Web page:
Fenianism was the Irish separatist movement committed to winning Irish freedom through revolution. Defeated often, its tremendous resilience enabled it to rise time and again, phoenix-like, until it eventually inspired the 1916 Easter Rising, soon followed by an Irish War of Independence that finally established an Irish Free State.
The Fenian Rising vividly describes the evolution of the Irish Republican Brotherhood and its American counterpart, the Fenian Brotherhood, two revolutionary organisations dedicated to overthrowing British rule in Ireland and establishing an Irish Republic. Led by James Stephens, nineteenth-century Ireland’s most important revolutionary, the IRB rapidly became an increasingly serious threat which Dublin Castle struggled unsuccessfully for years to suppress. Despite Stephens’s downfall in January 1867 the long-anticipated rising followed two months later.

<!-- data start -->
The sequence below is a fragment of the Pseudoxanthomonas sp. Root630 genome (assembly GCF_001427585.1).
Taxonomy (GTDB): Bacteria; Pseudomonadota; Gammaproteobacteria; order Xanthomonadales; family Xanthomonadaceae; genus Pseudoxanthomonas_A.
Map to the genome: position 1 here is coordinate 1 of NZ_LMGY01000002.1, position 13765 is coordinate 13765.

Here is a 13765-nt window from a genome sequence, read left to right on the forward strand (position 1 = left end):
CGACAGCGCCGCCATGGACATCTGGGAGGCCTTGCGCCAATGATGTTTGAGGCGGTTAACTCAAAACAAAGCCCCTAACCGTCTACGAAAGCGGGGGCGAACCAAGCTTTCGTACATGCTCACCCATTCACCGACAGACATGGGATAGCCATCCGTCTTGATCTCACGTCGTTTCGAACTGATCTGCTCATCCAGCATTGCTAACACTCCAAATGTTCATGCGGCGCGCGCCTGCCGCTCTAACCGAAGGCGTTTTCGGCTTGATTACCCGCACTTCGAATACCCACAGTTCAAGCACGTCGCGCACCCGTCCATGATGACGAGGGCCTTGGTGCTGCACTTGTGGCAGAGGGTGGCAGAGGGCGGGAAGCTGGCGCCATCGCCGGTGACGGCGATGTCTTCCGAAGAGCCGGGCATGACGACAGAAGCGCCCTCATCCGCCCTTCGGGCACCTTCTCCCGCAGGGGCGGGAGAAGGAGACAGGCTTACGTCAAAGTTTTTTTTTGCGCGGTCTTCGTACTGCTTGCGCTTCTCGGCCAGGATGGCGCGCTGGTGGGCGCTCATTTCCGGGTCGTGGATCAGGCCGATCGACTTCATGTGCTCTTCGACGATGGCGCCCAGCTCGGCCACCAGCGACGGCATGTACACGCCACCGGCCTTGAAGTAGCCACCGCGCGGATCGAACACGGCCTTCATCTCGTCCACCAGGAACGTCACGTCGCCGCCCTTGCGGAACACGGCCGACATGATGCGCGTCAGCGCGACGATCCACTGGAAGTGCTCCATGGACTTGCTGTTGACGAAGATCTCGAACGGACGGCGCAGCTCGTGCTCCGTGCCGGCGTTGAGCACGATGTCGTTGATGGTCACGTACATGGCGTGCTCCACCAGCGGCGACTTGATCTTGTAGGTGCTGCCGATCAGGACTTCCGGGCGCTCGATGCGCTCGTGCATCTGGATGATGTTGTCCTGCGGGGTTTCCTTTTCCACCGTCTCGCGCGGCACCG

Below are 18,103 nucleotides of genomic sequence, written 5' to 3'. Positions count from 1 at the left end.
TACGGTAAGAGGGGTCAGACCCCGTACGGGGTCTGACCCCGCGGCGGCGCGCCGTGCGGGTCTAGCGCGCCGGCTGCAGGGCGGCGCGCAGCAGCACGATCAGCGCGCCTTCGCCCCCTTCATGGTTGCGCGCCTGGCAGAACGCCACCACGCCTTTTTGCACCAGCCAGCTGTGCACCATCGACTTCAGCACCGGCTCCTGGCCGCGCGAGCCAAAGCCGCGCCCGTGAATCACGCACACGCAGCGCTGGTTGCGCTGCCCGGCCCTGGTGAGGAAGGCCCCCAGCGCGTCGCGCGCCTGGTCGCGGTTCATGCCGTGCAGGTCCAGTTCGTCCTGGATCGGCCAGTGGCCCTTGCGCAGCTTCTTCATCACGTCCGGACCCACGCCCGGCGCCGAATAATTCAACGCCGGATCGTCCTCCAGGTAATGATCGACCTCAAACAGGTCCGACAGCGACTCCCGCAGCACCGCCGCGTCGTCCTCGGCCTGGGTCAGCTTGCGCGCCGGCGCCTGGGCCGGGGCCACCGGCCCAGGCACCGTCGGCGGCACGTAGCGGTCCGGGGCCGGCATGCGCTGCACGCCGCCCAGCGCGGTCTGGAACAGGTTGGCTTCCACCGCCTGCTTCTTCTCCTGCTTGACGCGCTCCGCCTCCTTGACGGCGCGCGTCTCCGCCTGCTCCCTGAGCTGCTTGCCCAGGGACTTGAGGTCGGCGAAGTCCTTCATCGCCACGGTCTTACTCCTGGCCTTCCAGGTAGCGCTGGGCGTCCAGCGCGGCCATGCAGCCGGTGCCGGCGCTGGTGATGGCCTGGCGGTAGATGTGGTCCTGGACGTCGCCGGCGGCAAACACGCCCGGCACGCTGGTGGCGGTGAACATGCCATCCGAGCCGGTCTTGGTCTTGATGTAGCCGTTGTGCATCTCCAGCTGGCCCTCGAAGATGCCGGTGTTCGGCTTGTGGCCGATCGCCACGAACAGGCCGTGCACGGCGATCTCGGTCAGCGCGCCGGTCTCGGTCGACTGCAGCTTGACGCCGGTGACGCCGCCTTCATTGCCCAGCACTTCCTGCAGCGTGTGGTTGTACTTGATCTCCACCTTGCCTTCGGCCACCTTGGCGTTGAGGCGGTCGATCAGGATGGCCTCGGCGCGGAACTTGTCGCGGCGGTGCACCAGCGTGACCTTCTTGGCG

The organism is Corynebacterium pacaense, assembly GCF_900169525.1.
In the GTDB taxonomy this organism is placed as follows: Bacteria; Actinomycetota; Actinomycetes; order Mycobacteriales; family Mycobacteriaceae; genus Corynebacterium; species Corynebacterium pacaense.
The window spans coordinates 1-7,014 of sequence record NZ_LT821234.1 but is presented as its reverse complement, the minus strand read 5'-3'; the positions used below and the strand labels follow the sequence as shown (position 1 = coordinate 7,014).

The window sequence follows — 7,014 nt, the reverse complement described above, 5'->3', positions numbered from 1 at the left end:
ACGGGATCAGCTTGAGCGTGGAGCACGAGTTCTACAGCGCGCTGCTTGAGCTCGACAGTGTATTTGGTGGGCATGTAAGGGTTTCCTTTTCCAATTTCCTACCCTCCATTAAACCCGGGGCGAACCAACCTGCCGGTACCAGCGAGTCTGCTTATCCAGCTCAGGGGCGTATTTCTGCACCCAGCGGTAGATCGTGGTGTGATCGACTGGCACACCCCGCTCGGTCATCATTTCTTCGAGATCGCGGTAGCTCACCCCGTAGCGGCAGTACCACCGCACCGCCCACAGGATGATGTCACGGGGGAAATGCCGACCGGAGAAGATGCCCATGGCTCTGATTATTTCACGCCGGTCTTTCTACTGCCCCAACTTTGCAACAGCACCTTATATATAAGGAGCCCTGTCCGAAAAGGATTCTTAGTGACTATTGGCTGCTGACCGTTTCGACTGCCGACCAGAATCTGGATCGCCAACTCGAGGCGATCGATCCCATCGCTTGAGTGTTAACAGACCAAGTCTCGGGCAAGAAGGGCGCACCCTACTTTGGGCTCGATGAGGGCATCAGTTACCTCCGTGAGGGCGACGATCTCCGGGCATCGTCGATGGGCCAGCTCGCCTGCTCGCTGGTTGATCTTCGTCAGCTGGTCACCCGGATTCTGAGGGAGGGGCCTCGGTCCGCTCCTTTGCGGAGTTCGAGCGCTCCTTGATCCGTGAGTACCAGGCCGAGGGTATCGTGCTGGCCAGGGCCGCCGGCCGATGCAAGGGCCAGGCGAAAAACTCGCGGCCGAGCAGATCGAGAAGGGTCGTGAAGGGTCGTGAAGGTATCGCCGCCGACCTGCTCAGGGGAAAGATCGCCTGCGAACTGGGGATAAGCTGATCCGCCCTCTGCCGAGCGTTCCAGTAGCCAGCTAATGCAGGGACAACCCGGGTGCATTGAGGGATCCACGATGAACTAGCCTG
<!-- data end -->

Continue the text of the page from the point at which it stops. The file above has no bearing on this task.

In spite of its failure, republicans snatched political victory from the jaws of defeat when in September 1867 the execution of the Manchester Martyrs galvanised every shade of Irish nationalism. Rising from the ashes, the IRB survived to eventually become what one historian has called the most enduring and successful revolutionary secret society in Europe.